The most effective advisers recognize that moral principles are universal yet moral acts are contextual. For example, how should a U.S. adviser respond to a “ghost soldiers” situation in which she knows her counterpart is reporting falsely that his unit has more personnel than it does in order to receive inflated funding? She could dismiss it as “how they do things” and fail in her duty to develop the partner unit. She could notify authorities about the false report, destroying her relationship with her counterpart.
Or—consistent with the third approach—she could ask her counterpart why he is reporting inflated personnel numbers. She may discover that her counterpart is using the excess funds to compensate families of fallen and severely wounded soldiers, to augment the inadequate food rations of his enlisted soldiers, and to reward soldiers for excelling in the most dangerous missions. Less admirably, he keeps a small portion of the excess funds to augment his personal bank account, since his government likely will never be able to provide him a military pension or social security benefit in his old age.
So, what appeared to be blatant, unjustifiable corruption also is—when understood in context—the actions of a caring, inspiring leader. A perceptive adviser will recognize and commend her counterpart for that moral goodness, yet also discuss with him the downsides of his approach and collaboratively seek a better solution.
Some ethical judgments are obvious and non-negotiable. Advisers should clearly convey the “red lines” that should never be crossed and will never be tolerated, such as murder and rape. A military without moral constraints too easily becomes a murderous gang. But advisers also should realize that the hard work of advising occurs in the gray area where cultural differences make moral lines more difficult to determine. An empathetic adviser able to understand situations from her counterpart’s perspective is positioned to make sound assessments and to offer reasons that influence positive changes in ethical behavior.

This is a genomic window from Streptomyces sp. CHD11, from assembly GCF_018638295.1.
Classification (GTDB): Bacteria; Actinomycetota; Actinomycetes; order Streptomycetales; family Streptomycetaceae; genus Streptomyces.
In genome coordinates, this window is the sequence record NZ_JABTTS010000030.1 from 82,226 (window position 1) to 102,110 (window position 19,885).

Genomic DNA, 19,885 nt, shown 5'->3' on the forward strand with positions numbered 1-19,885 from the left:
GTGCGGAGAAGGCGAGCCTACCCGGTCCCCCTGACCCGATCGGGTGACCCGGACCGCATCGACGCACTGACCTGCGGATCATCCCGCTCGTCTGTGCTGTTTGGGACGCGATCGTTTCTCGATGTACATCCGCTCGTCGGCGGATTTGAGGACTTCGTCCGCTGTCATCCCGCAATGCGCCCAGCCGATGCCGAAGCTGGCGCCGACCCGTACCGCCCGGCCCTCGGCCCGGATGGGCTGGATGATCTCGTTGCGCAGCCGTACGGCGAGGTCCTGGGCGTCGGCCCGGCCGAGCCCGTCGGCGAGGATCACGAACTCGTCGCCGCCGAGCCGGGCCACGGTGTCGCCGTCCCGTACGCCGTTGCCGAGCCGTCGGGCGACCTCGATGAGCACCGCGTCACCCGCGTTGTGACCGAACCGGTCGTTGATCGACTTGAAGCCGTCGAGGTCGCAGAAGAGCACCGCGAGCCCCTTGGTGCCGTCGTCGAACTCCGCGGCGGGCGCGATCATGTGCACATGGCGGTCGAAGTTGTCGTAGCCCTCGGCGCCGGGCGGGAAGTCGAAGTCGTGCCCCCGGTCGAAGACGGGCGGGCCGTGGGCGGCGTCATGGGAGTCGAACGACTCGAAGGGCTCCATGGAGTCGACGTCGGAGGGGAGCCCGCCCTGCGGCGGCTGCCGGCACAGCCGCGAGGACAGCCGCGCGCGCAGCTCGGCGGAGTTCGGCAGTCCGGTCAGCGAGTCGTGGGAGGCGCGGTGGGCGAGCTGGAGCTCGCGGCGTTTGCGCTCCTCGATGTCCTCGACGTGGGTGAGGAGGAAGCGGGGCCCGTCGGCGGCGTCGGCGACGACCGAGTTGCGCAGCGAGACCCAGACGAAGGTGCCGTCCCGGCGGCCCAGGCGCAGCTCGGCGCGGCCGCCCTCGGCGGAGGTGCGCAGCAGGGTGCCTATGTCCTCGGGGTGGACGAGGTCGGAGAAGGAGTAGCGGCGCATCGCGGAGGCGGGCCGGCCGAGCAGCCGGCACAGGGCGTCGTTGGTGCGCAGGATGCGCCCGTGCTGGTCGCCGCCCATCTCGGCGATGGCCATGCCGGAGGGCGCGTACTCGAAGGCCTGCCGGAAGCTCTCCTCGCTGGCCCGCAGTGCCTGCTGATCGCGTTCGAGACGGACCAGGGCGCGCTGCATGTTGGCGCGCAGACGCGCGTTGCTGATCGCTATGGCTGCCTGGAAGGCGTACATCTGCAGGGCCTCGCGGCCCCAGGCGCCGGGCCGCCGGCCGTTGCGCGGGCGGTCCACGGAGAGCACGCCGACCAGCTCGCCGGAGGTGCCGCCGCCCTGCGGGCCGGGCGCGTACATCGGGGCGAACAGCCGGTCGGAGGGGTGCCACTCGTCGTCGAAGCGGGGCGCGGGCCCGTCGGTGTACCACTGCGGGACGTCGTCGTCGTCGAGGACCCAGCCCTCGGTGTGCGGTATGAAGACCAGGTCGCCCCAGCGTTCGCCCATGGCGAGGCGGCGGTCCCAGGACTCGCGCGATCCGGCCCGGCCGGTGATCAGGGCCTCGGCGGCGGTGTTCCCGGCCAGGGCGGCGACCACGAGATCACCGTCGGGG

Commanders and advisers should keep in mind that the U.S. military’s ethical norms have developed in a security environment in which we have never faced an existential threat. We have fought wars for national interests and in defense of the rights of people overseas (e.g., Europe, Korea, Kuwait), but never to forestall genocide against our own people. For many of the militaries we advise, winning is an absolute moral necessity, not a strategic luxury, and that fact should enter any ethical calculus.
A brigade commander I know led a full day of ethics training with each of his battalions prior to their deployment in 2012 on an advise-and-assist mission. He presented them with actual scenarios—one involved foreign troops beating civilians after a fatal IED strike; another involved foreign troops turning their weapons on their U.S. advisers during a dispute. In small groups, the soldiers discussed what they would do in those situations. After each session, the commander shared his perspective and guidance. By the end of their day, his troops appreciated the moral complexity of the environment they would operate in, knew the non-negotiable red lines, recognized that their mission included ethical mentoring and talked about ethical issues more confidently. Those soldiers were better prepared than most for the ethical challenges they faced as advisers.
Commanders on advise-and-assist deployments owe their soldiers clear guidance on how they expect them to approach the intercultural ethical challenges they will encounter. Advisers are most effective when they have a shared understanding of when to intervene, when to influence and when to ignore a counterpart’s behavior. Sometimes, good advising may entail U.S. advisers not reporting gray-area illegal acts perpetrated by their counterparts. Commanders must be willing to underwrite their subordinates’ good-faith judgments.